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Integrating Security Education into a CS Curriculum - Practices and Experience

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2016 ASEE Annual Conference & Exposition


New Orleans, Louisiana

Publication Date

June 26, 2016

Start Date

June 26, 2016

End Date

June 29, 2016





Conference Session

NSF Grantees Poster Session II

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NSF Grantees Poster Session

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Paper Authors


Yi Pan Georgia State University

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Dr. Yi Pan is a Distinguished University Professor of the Department of Computer Science and Associate Dean of Arts and Sciences at Georgia State University. He is also a visiting Changjiang Chair Professor at Central South University in China. Dr. Pan received his B.Eng. and M.Eng. degrees in computer engineering from Tsinghua University, China, in 1982 and 1984, respectively, and his Ph.D. degree in computer science from the University of Pittsburgh, USA, in 1991.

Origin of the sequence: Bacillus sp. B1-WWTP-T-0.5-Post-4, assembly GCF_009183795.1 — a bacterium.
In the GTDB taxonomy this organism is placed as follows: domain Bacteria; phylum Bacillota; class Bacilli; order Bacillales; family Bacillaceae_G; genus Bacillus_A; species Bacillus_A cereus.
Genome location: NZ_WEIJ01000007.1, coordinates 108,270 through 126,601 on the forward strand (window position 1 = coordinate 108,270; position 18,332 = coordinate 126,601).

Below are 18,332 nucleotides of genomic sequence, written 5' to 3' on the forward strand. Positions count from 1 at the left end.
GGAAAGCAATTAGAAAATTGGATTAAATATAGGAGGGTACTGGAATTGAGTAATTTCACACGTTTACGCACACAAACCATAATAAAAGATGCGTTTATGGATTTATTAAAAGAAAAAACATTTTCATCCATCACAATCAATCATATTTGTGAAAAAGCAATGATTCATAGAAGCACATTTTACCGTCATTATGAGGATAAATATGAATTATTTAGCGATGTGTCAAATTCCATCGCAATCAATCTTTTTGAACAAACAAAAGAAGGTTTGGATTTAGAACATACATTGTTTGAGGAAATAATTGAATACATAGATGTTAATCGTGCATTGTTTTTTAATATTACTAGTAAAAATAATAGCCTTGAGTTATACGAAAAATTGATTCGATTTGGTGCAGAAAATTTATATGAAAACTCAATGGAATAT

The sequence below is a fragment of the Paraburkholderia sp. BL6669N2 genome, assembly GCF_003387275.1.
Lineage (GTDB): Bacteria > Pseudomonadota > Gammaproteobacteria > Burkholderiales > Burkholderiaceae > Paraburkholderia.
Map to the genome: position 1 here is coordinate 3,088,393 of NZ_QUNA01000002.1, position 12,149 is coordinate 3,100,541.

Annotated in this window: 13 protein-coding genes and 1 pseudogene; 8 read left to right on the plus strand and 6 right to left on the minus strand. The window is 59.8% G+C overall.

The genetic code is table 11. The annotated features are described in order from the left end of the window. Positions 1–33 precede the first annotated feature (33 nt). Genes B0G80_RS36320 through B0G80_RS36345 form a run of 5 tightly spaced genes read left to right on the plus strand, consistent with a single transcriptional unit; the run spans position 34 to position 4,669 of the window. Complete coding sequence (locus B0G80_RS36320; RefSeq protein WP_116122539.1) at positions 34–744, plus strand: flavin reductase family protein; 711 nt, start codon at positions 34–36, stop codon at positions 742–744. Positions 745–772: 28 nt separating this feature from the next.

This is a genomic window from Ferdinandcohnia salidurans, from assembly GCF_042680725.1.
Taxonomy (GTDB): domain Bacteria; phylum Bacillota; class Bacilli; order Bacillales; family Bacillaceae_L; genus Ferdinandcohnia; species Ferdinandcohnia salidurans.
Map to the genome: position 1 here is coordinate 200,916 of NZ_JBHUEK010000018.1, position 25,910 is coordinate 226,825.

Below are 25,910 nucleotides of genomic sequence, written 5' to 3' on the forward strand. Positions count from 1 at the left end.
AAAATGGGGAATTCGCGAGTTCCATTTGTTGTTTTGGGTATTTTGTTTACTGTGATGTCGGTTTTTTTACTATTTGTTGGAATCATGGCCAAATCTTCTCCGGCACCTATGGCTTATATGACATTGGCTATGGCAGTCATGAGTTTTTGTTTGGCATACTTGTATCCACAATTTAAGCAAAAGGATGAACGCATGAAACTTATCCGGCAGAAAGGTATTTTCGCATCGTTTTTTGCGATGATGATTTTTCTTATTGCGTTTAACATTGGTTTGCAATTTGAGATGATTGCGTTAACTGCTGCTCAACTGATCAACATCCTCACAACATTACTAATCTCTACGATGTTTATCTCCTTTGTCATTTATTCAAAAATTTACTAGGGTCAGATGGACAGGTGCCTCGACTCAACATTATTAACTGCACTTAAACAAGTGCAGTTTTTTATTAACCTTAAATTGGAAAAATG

Dr. Pan's research interests include parallel and cloud computing, wireless networks, and bioinformatics. Dr. Pan has published more than 330 papers including over 150 SCI journal papers and 50 IEEE Transactions papers. In addition, he has edited/authored 40 books. He has received many awards from organizations such as IEEE, NSF, AFOSR, JSPS, IBM, ISIBM, IISF and Mellon Foundation. Dr. Pan has served as an editor-in-chief or editorial board member for 15 journals including 7 IEEE Transactions and a guest editor for 12 special issues for 10 journals including 2 IEEE Transactions. He has organized numerous international conferences and workshops and has delivered over 40 keynote speeches at international conferences around the world.

Dr. Pan is a "Great Master Face-to-Face" Series Speaker (2012), an IEEE Distinguished Speaker (2000-2002), a Yamacraw Distinguished Speaker (2002), a Shell Oil Colloquium Speaker (2002), and a senior member of IEEE. He is listed in Men of Achievement, Who's Who in Midwest, Who's Who in America, Who's Who in American Education, Who's Who in Computational Science and Engineering, and Who's Who of Asian Americans.

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Michael Weeks Georgia State University

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Michael Weeks is an associate professor of computer science at Georgia State University. His areas of interest include digital signal processing, embedded systems, and computer science education. He has a Ph.D. in computer engineering.

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Yanqing Zhang Georgia State University